Rebuilding the Pride: Lion Ambassadors at Cincinnati Zoo Helping Their Wild Counterparts

Posted March 13, 2018 by David Jenike

One of the most remarkable early morning sounds heard in Kenya is the bellowing roar of a lion rumbling across the grasslands.  A sound that belongs in the landscape.  Today, a majority of Kenya’s wildlife inhabit pastoral and community lands, which is why this story of community conservation and support for education is so important.

The Cincinnati Zoo supports community-based conservation in Kenya. We provide funding to support Rebuilding the Pride, a community-based conservation program that combines tradition and modern technology to restore a healthy lion population while reducing the loss of livestock to lions in Kenya’s South Rift Valley.

Listen to Cincinnati Zoo lions John & Imani vocalizing in their indoor behind the scenes area:

To see the value of education in this story one need only look to southern Kenya, where the Lale’enok Resource Center is an information-for-action hub.  For the last decade the Cincinnati Zoo has partnered with SORALO – The South Rift Land Owners Association on an innovative community driven approach to conservation.

Members of two Maasai communities, Shompole and Olkiramatian are pastoralists, practicing a traditional style of land management.   One that is built on a foundation of co-existence between people, cattle and wildlife.  Today, great success has been achieved by pairing traditional knowledge and scientific expertise.  At the center of this conservation strategy is the Lale’enok Resource Center.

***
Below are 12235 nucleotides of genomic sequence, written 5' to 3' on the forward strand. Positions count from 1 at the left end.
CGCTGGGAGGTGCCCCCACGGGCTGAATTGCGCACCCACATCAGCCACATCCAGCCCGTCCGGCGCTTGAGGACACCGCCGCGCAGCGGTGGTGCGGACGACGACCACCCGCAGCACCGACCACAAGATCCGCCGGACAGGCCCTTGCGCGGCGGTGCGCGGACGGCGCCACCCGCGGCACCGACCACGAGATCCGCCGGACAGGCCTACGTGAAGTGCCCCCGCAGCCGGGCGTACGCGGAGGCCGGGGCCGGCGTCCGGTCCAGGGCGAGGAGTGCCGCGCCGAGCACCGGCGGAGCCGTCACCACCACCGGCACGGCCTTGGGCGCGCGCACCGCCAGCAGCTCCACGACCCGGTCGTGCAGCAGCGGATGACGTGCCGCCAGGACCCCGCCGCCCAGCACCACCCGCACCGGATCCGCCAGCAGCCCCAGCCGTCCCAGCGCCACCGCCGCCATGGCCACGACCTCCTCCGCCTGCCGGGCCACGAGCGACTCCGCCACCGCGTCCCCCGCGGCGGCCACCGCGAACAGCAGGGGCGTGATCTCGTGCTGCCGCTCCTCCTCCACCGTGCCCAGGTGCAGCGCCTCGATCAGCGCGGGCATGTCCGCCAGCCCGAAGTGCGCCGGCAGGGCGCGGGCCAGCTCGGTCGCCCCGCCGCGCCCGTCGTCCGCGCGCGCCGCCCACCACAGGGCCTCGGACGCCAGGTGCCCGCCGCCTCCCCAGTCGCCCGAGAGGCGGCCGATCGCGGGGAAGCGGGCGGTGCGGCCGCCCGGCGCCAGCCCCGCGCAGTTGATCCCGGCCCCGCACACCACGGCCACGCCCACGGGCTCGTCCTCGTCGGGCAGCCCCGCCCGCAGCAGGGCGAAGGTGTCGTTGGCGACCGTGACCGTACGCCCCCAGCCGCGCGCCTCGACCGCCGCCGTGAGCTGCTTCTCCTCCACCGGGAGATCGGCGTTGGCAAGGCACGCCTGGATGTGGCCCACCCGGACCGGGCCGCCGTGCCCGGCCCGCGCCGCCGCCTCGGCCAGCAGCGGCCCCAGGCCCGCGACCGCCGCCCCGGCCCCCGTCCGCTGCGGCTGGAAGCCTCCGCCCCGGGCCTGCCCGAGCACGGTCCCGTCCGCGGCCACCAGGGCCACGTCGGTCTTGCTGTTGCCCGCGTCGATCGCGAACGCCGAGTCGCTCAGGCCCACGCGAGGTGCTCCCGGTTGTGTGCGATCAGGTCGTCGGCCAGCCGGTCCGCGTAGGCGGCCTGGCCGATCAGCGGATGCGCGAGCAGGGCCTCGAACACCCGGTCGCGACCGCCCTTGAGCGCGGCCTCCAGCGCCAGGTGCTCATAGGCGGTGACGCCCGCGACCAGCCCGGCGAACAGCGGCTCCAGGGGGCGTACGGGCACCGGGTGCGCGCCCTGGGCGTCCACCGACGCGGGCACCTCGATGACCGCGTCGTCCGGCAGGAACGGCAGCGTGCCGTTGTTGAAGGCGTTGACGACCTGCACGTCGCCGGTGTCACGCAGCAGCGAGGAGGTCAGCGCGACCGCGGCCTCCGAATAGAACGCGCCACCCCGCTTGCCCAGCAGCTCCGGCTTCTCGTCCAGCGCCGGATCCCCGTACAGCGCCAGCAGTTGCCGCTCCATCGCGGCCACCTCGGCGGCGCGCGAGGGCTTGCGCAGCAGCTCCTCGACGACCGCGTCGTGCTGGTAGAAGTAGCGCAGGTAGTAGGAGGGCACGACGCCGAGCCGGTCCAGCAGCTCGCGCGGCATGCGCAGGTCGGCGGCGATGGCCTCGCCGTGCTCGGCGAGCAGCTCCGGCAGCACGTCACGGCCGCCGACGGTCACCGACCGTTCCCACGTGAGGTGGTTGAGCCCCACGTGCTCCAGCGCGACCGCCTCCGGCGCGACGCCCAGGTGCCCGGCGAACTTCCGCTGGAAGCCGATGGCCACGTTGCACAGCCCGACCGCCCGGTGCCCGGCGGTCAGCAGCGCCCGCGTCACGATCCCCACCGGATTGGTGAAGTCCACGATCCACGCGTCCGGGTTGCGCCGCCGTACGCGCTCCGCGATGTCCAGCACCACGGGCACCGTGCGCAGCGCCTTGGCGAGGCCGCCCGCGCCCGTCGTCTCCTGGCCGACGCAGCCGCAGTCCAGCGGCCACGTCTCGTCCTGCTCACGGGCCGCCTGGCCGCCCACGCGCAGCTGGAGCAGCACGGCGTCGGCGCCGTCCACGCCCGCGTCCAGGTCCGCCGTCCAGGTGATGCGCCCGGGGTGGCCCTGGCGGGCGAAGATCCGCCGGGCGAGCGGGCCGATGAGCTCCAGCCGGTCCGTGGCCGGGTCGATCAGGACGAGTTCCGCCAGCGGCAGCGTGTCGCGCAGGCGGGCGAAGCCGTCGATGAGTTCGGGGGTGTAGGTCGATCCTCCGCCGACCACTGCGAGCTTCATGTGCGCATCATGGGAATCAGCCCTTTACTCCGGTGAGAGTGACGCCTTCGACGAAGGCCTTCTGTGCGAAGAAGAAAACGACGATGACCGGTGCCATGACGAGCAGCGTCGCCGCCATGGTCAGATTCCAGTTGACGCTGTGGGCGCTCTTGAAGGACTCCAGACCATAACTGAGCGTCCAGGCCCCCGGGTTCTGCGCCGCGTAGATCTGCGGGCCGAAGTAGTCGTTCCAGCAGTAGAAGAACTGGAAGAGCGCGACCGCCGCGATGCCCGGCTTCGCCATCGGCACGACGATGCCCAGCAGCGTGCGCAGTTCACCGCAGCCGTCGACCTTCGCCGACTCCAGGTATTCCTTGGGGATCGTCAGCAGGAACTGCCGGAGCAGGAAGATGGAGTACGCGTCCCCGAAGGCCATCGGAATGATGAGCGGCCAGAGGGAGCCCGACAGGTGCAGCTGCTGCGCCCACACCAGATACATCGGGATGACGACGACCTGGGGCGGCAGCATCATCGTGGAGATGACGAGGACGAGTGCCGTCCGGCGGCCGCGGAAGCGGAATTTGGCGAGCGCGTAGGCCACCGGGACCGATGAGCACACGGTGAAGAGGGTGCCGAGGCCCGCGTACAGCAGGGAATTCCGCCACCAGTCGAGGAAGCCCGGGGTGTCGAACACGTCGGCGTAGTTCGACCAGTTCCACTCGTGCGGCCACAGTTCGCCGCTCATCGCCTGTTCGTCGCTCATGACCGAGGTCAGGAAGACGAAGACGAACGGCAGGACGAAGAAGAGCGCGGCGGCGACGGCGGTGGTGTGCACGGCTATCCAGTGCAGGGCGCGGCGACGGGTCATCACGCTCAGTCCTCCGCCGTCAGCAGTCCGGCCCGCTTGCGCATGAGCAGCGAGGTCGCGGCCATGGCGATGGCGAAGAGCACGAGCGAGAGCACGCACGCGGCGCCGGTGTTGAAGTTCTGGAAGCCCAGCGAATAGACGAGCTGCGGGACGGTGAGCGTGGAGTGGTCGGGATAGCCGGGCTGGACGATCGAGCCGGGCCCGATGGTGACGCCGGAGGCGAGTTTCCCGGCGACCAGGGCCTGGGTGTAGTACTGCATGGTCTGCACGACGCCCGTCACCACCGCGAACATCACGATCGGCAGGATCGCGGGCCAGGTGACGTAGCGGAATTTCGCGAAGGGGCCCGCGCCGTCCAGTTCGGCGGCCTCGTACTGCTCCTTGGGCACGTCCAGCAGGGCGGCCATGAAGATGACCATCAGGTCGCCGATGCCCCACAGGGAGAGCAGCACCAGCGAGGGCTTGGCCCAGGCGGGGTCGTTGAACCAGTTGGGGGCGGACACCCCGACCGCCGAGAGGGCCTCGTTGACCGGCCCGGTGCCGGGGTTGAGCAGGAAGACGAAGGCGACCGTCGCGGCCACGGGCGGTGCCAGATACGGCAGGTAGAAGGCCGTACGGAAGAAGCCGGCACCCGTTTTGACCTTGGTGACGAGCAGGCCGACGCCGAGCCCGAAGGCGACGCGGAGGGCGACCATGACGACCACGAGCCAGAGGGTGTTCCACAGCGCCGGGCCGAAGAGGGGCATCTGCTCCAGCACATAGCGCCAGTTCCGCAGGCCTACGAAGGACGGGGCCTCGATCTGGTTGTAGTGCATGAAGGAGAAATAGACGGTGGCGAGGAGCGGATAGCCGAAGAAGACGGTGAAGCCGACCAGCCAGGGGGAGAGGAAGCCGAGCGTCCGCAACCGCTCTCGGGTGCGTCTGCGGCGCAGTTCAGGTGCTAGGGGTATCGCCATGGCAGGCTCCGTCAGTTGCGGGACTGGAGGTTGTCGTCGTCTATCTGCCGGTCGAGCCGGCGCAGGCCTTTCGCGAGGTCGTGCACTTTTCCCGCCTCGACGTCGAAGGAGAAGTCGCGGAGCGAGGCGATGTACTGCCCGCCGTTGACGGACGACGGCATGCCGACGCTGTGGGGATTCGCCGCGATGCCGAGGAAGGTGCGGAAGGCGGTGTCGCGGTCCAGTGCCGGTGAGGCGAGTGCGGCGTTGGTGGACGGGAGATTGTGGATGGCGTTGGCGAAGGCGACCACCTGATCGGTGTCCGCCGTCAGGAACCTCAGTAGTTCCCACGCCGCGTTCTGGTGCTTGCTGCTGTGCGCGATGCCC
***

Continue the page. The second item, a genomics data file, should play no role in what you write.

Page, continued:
This site, owned by a Maasai Women’s Group is a place of information exchange.  Maasai Conservation Researchers learn scientific methods and apply traditional practices to better understand and manage their landscape. For example, Maasai Conservation Researchers employed at the Center walk transects in the early morning searching for signs of lion activity, which are logged using GPS data recorders and then shared with the herders heading out with their cattle for a day of grazing.  By compiling and sharing this information the community is working together to prevent human wildlife conflict – something that is good for lions and the livelihood of the Maasai.

Over the past decade we have seen lion populations more than double.

To complement their work and research, the Maasai Resource Assessors, are encouraged to pursue further education.  Here’s where you can help!  Please check-out the “Scholarship for Maasai Conservation Researchers and help them continue their learning while supporting one of the Cincinnati Zoo’s key conservation partnerships!

You can also watch this video to learn more about the Zoo’s commitment to Rebuilding the Pride, a community-based conservation program in Kenya: